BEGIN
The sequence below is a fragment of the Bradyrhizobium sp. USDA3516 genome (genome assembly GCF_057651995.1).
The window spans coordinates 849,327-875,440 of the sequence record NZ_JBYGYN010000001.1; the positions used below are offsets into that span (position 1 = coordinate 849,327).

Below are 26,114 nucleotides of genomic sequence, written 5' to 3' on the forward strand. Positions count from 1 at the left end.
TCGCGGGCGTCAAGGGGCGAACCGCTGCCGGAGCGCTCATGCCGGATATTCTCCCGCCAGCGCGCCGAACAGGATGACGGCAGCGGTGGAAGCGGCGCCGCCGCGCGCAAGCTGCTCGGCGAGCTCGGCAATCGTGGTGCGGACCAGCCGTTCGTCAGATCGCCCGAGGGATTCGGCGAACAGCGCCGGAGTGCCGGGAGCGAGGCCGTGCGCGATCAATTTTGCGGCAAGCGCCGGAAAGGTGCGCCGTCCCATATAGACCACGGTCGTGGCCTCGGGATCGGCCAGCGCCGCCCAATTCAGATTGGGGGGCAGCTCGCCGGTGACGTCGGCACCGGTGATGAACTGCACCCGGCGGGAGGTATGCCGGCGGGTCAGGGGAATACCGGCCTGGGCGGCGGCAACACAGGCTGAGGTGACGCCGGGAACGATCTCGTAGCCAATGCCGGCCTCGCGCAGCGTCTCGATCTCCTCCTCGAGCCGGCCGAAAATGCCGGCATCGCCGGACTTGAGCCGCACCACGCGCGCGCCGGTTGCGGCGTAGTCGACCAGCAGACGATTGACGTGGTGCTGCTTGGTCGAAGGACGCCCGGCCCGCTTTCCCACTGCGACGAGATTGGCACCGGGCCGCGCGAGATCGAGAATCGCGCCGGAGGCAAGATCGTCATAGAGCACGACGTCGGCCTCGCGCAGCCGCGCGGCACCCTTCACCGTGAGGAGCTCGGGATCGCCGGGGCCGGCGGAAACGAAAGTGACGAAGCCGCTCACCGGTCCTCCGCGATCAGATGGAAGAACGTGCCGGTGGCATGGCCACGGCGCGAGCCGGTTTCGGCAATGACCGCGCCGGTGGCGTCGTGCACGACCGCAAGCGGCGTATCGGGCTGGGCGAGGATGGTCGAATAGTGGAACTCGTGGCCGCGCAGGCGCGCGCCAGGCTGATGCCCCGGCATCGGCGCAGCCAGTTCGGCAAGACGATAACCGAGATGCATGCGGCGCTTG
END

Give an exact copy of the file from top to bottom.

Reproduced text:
The sequence below is a fragment of the Bradyrhizobium sp. USDA3516 genome (genome assembly GCF_057651995.1).
The window spans coordinates 849,327-875,440 of the sequence record NZ_JBYGYN010000001.1; the positions used below are offsets into that span (position 1 = coordinate 849,327).

Below are 26,114 nucleotides of genomic sequence, written 5' to 3' on the forward strand. Positions count from 1 at the left end.
TCGCGGGCGTCAAGGGGCGAACCGCTGCCGGAGCGCTCATGCCGGATATTCTCCCGCCAGCGCGCCGAACAGGATGACGGCAGCGGTGGAAGCGGCGCCGCCGCGCGCAAGCTGCTCGGCGAGCTCGGCAATCGTGGTGCGGACCAGCCGTTCGTCAGATCGCCCGAGGGATTCGGCGAACAGCGCCGGAGTGCCGGGAGCGAGGCCGTGCGCGATCAATTTTGCGGCAAGCGCCGGAAAGGTGCGCCGTCCCATATAGACCACGGTCGTGGCCTCGGGATCGGCCAGCGCCGCCCAATTCAGATTGGGGGGCAGCTCGCCGGTGACGTCGGCACCGGTGATGAACTGCACCCGGCGGGAGGTATGCCGGCGGGTCAGGGGAATACCGGCCTGGGCGGCGGCAACACAGGCTGAGGTGACGCCGGGAACGATCTCGTAGCCAATGCCGGCCTCGCGCAGCGTCTCGATCTCCTCCTCGAGCCGGCCGAAAATGCCGGCATCGCCGGACTTGAGCCGCACCACGCGCGCGCCGGTTGCGGCGTAGTCGACCAGCAGACGATTGACGTGGTGCTGCTTGGTCGAAGGACGCCCGGCCCGCTTTCCCACTGCGACGAGATTGGCACCGGGCCGCGCGAGATCGAGAATCGCGCCGGAGGCAAGATCGTCATAGAGCACGACGTCGGCCTCGCGCAGCCGCGCGGCACCCTTCACCGTGAGGAGCTCGGGATCGCCGGGGCCGGCGGAAACGAAAGTGACGAAGCCGCTCACCGGTCCTCCGCGATCAGATGGAAGAACGTGCCGGTGGCATGGCCACGGCGCGAGCCGGTTTCGGCAATGACCGCGCCGGTGGCGTCGTGCACGACCGCAAGCGGCGTATCGGGCTGGGCGAGGATGGTCGAATAGTGGAACTCGTGGCCGCGCAGGCGCGCGCCAGGCTGATGCCCCGGCATCGGCGCAGCCAGTTCGGCAAGACGATAACCGAGATGCATGCGGCGCTTG